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Post-work: the radical idea of a world without jobs

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https://www.theguardian.com/news/2018/jan/19/post-work-the-radical-idea-of-a-world-without-jobs

theguardian.com

Post-work: the radical idea of a world without jobs
Work is the master of the modern world. For most people, it is impossible to imagine society without it. It dominates and pervades everyday life - especially in Britain and the US - more completely than at any time in recent history. An obsession with employability runs through education.

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Our culture of work

Our culture claims that work is unavoidable and natural. The idea that the world can be freed from work, wholly or in part, has been suppressed for as long as capitalism has existed.

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Exploring the abolition of work

  • In 1885, socialist William Morris proposed that in the factories of the future, employees should work only four hours a day.
  • In 1930, John Maynard Keynes predicted that advances in tec...

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Work ideology

The work ideology is not natural nor very old.

  • Before the modern era, all cultures thought of work as a means to an end, not an end in itself.
  • Once the modern work ethic was est...

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The work culture

The work culture has many critics now. 

Ideas that are challenged are the assumptions of modern employers. Another is the American notion that the solution to any problem is to work hard...

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Life without work

Post-workists, like David Graeber, argue that the absence of work would produce a richer culture. With people having more time, private life could also become more communal like ‘Red Vienna’ in the...

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Post-work society

Part of the appeal of a post-work society is that it is meant to resolve conflicts between different economic interest groups, in the hope that exploitation can finally be ended.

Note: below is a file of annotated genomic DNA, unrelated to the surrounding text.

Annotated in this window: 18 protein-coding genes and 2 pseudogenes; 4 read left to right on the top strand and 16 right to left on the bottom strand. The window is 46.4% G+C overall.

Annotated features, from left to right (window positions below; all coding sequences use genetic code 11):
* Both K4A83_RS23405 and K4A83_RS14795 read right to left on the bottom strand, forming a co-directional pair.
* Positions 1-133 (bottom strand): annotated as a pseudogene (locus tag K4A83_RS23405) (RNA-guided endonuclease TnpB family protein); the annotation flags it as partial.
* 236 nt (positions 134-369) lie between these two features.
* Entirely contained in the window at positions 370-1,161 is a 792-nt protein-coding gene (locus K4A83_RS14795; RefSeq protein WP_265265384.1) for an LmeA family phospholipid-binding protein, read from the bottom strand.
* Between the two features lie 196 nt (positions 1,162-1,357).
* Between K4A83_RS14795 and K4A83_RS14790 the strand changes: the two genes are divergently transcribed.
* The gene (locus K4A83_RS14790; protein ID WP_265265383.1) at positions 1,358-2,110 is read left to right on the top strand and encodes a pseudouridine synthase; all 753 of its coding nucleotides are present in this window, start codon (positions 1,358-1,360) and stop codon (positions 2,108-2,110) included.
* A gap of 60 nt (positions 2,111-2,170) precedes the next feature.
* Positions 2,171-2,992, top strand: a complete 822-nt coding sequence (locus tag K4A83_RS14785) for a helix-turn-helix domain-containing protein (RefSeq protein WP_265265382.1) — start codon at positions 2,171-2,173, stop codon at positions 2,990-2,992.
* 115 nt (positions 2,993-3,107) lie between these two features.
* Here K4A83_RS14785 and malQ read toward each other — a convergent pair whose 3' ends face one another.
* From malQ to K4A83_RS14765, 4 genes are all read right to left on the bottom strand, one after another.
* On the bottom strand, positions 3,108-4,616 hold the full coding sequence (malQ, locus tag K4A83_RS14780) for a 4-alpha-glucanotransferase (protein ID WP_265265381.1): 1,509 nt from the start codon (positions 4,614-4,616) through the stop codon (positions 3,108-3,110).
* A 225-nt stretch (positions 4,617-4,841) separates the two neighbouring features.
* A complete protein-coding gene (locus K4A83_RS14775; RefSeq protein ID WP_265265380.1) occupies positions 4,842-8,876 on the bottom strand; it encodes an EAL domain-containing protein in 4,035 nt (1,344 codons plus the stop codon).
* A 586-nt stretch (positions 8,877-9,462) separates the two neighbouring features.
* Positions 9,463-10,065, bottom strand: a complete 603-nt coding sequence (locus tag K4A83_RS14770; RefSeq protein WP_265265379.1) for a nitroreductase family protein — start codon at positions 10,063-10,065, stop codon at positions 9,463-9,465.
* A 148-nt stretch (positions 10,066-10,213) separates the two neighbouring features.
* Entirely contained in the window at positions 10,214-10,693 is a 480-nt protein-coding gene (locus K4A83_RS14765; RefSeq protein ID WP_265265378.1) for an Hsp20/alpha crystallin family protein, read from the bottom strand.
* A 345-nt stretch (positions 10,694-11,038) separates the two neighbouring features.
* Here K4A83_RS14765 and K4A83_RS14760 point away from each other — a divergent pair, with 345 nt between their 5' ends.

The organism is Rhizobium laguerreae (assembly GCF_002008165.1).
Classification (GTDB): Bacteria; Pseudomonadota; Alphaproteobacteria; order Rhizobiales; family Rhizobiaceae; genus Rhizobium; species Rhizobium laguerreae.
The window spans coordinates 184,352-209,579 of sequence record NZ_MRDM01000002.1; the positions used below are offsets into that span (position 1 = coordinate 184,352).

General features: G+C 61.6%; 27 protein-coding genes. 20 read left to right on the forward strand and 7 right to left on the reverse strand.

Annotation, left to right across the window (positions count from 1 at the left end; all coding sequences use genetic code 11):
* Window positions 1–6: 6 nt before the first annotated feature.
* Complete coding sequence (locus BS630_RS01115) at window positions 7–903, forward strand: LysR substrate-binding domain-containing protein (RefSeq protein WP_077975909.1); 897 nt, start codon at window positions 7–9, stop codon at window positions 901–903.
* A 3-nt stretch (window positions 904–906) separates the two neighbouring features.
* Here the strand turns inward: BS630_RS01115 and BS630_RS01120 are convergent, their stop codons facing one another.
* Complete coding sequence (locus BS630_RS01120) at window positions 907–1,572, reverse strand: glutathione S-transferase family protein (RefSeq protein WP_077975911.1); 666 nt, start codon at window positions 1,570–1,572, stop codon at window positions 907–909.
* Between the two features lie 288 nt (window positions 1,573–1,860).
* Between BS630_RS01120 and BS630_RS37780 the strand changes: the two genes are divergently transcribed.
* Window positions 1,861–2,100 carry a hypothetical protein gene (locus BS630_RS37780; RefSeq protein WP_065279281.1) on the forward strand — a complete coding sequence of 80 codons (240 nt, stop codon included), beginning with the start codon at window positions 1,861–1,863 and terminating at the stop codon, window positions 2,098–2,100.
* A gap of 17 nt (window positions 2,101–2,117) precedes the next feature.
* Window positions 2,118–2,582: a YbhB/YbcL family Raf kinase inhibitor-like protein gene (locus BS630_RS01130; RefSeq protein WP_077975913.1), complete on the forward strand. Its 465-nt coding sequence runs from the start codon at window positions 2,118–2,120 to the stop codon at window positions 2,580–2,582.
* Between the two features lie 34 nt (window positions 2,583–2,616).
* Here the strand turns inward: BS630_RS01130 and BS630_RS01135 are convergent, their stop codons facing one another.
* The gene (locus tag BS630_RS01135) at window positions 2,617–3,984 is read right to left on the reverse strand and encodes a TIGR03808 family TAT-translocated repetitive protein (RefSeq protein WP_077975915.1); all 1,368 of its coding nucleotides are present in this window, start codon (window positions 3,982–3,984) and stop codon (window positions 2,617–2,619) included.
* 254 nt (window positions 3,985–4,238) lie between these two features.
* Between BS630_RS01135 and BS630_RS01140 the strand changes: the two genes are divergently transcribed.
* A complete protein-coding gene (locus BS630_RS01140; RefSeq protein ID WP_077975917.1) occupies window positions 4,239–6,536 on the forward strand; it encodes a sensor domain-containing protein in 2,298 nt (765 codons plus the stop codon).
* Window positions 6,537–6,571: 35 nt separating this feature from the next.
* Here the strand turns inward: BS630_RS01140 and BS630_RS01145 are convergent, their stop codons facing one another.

The role of ...

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SIMILAR ARTICLES & IDEAS:

Busyness is a myth

Although people feel much busier with work these days, the total time people are working – whether paid or otherwise – has not increased in Europe or North America in recent decades.

The illusion of busyness is caused by:

  • Economies grow and time is more valuable: Any given hour is worth more, so we experience more pressure to squeeze in more work.
  • The type of work we do has changed: We live in an “infinite world" - more incoming emails, meetings, things to read, more ideas to follow up – and digital technology means you can easily crank through them. The result, inevitably, is feeling overwhelmed.

Busyness has become the indicator of status

Though historically, the ultimate symbol of wealth, achievement and social superiority was the freedom not to work. Now we measure our worth not by the results we achieve, but by how much of our time we spend doing things. 

Deep Play

The End of Work in the coming decades may give way to the rise of 'Deep Play', elaborate virtual reality games mixed with religion, consumerism and other ideologies.

You Are Your Job

You Are Your Job

Life has shaped us to do our jobs in a weird, almost comical way.

We are entangled to our jobs, and keep doing it way after our office hours, not because we are scared to lose our j...

Jobs: The Early Years

Dialling back a couple of generations, jobs were just jobs, plain vanilla. No one liked working, but it was a compromise of 40 to 60 hours a week of stressful or boring work. Due to this, our parents could live their lives, enjoying with family in evenings, and weekends, celebrating special days, vacationing once a year and doing other things that were provided by the security of a monthly income.

It paid for the food, the car, our education and the bills. There was nothing romantic about it.

Jobs: Now

Technology and modern consumerism, coupled with peer pressure have created a perfect storm of our work dominating our lives in unheard-of ways. Securing and maintaining a high-profile job is not possible for the laid back slacker, trying to enjoy his weekends doing gardening the whole day.

The older generation is baffled by our approach, and feel that we are doing the impossible by trying to find meaning and purpose in our jobs.

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